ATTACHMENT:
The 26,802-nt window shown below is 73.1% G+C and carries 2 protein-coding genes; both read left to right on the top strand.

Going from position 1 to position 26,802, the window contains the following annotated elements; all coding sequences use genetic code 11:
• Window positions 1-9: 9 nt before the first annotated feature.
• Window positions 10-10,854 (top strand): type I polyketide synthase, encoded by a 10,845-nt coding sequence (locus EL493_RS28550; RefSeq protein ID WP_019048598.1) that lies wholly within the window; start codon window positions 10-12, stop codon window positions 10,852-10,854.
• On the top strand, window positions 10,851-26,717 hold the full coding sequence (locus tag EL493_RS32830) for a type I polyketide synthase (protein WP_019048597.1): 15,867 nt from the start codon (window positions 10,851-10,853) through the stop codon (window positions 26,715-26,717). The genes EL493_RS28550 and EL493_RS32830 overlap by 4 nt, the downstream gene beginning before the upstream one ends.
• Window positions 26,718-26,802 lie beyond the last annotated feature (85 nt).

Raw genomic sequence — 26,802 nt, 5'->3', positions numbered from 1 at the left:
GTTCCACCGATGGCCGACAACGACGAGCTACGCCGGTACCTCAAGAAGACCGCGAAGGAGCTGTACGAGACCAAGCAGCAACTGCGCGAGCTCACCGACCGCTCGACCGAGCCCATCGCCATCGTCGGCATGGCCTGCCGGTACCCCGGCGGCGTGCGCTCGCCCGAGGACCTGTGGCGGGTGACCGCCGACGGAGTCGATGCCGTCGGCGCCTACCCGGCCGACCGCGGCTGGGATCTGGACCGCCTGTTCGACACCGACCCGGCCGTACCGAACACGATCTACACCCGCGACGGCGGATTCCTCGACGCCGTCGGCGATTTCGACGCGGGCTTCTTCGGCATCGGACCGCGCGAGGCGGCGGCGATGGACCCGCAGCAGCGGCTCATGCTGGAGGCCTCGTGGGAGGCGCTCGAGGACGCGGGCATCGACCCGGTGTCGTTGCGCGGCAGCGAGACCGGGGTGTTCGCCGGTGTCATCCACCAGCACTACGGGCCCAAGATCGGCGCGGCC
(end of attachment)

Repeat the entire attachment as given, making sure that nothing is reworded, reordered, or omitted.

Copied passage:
The 26,802-nt window shown below is 73.1% G+C and carries 2 protein-coding genes; both read left to right on the top strand.

Going from position 1 to position 26,802, the window contains the following annotated elements; all coding sequences use genetic code 11:
• Window positions 1-9: 9 nt before the first annotated feature.
• Window positions 10-10,854 (top strand): type I polyketide synthase, encoded by a 10,845-nt coding sequence (locus EL493_RS28550; RefSeq protein ID WP_019048598.1) that lies wholly within the window; start codon window positions 10-12, stop codon window positions 10,852-10,854.
• On the top strand, window positions 10,851-26,717 hold the full coding sequence (locus tag EL493_RS32830) for a type I polyketide synthase (protein WP_019048597.1): 15,867 nt from the start codon (window positions 10,851-10,853) through the stop codon (window positions 26,715-26,717). The genes EL493_RS28550 and EL493_RS32830 overlap by 4 nt, the downstream gene beginning before the upstream one ends.
• Window positions 26,718-26,802 lie beyond the last annotated feature (85 nt).

Raw genomic sequence — 26,802 nt, 5'->3', positions numbered from 1 at the left:
GTTCCACCGATGGCCGACAACGACGAGCTACGCCGGTACCTCAAGAAGACCGCGAAGGAGCTGTACGAGACCAAGCAGCAACTGCGCGAGCTCACCGACCGCTCGACCGAGCCCATCGCCATCGTCGGCATGGCCTGCCGGTACCCCGGCGGCGTGCGCTCGCCCGAGGACCTGTGGCGGGTGACCGCCGACGGAGTCGATGCCGTCGGCGCCTACCCGGCCGACCGCGGCTGGGATCTGGACCGCCTGTTCGACACCGACCCGGCCGTACCGAACACGATCTACACCCGCGACGGCGGATTCCTCGACGCCGTCGGCGATTTCGACGCGGGCTTCTTCGGCATCGGACCGCGCGAGGCGGCGGCGATGGACCCGCAGCAGCGGCTCATGCTGGAGGCCTCGTGGGAGGCGCTCGAGGACGCGGGCATCGACCCGGTGTCGTTGCGCGGCAGCGAGACCGGGGTGTTCGCCGGTGTCATCCACCAGCACTACGGGCCCAAGATCGGCGCGGCC